In this column, I want to draw your attention to two books. One has been published to great acclaim and the other is still in process. They resonate with a visceral intensity for which I was honestly unprepared and surprised. The first, Multisensory Experiences, Where the Senses Meet Technology, by Carlos Velasco and Marianna Obrist, is to be published by Oxford University Press. The authors explore concepts we experience every day but don't necessarily understand fully. We are familiar with the five senses (sight, sound, touch, taste, smell). Our brains transduce these physical phenomena into neural pulses that flood along many pathways and interact in many ways. Interestingly, all these senses are translated into essentially similar neural signals but they are processed in a complex and interconnected neural web producing what we call experience.
Sensory memories are powerful. When I smell cigar smoke, I am transported back to my early childhood with my grandfather and mother during World War II. The olfactory memory recalls sights, sounds, scenes, and other sensory phenomena. Our senses are linked, not only in real time but also in recall.
We are learning more about our senses as our ability to measure phenomena improves. Taste is more than sweet, sour, bitter, salty, umami, and metallic since it is also heavily combined by our brains with smell. Most of the taste of wine is olfactory, for example. If reincarnation is real, I hope I am reincarnated as a wine-tasting dog! We are also learning there are neural circuits in the brain that literally function as spatial maps allowing us to navigate to places we have been before. It is remarkable how quickly these maps can be constructed.
This book posits that it is possible to deliberately create multisensory experiences in the form of art and to explore how experience can be altered with subtle changes in sensory ambience. A scene can go from cheerful and uplifting to scary and threatening depending on the choices made for background sound. For me, this illustrates viscerally, how experience is influenced by multimedia inputs.
Understanding and appreciating multisensory experience can come in many forms. The famed chef José Andrés invented new restaurants where especially talented chefs produce tiny, bite-sized tapas that produce unexpected multisensory effects. One dish is made with liquid nitrogen (I kid you not!) and after you pop this into your mouth, your outgoing nasal breath makes you look like a dragon. Another looks like a little palm frond beach hut, but it is actually a deconstructed Caesar salad. Your eyes tell you one thing but you mouth and nose tell you otherwise. You will find many examples of these kinds of artificially generated multi-sensory experiences accounted for in the book. I think you will find it an eye-opening experience to read what these authors have to say about the conflation of our senses produced by high-dimensional synthetic effects. There is nothing simple about our senses and this book explains why.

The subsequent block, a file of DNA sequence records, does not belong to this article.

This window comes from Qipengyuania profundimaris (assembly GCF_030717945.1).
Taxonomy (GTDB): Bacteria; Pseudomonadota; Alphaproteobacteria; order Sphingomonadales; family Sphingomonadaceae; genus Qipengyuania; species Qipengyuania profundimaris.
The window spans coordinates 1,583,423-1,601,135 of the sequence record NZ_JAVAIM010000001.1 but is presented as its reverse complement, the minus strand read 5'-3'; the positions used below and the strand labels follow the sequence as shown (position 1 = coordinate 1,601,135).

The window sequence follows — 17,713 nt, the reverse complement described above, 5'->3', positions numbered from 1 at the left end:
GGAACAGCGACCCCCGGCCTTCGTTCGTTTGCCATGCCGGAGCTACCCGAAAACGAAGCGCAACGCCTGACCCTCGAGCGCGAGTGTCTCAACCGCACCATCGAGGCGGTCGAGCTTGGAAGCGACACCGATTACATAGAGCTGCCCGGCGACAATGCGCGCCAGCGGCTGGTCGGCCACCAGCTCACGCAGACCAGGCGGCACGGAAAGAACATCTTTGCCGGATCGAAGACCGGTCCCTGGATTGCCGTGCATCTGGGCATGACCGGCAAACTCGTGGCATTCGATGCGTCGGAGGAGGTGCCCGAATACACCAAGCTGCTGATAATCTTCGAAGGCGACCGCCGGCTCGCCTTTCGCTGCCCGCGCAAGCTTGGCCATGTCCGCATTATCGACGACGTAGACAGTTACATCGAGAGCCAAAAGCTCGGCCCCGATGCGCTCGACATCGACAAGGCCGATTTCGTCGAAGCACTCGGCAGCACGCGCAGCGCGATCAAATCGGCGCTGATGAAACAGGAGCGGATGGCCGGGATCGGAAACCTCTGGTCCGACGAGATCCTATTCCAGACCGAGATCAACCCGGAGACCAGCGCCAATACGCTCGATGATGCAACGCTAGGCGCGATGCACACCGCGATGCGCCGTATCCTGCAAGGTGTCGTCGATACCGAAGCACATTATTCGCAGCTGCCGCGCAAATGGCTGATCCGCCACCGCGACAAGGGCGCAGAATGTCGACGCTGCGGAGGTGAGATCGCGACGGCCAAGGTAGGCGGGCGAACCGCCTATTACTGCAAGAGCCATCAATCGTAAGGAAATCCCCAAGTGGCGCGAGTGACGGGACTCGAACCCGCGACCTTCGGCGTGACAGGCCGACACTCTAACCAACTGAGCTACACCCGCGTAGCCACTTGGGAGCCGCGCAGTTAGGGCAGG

We are learning there are neural circuits in the brain that literally function as spatial maps allowing us to navigate to places we have been before.
The second book I call to your attention is the 2015 Pulitzer-prize winning All the Light We Cannot See, by Anthony Doerr. By good fortune, I read this book after reading Multisensory Experiences. Marie-Laure is blind and her father is teaching her to navigate the town they live in. It is difficult, but eventually success comes. Now experience the multisensory ensemble she uses to navigate home:
"... one snowy Tuesday in March she squats on her heels on the sidewalk. The faintly metallic smell of the falling snow surrounds her. Listen. Cars splash along streets, and snowmelt drums through runnels; she can hear snowflakes tick and patter through the trees. She can smell the cedars in the Jardin des Plantes a quarter mile away. Here the Metro hurtles beneath the sidewalk: that's the Quai Saint-Bernard. Here the sky opens up, and she hears the clacking of branches: that's the narrow stripe of gardens behind the Gallery of Paleontology... They walk up their street now, she is sure of it. They are outside their building. Marie-Laure finds the trunk of the chestnut tree that grows past her fourth-floor window, its bark beneath her fingers. Old friend..."1
I strongly recommend both books. May your senses combine in collaborative celebration!
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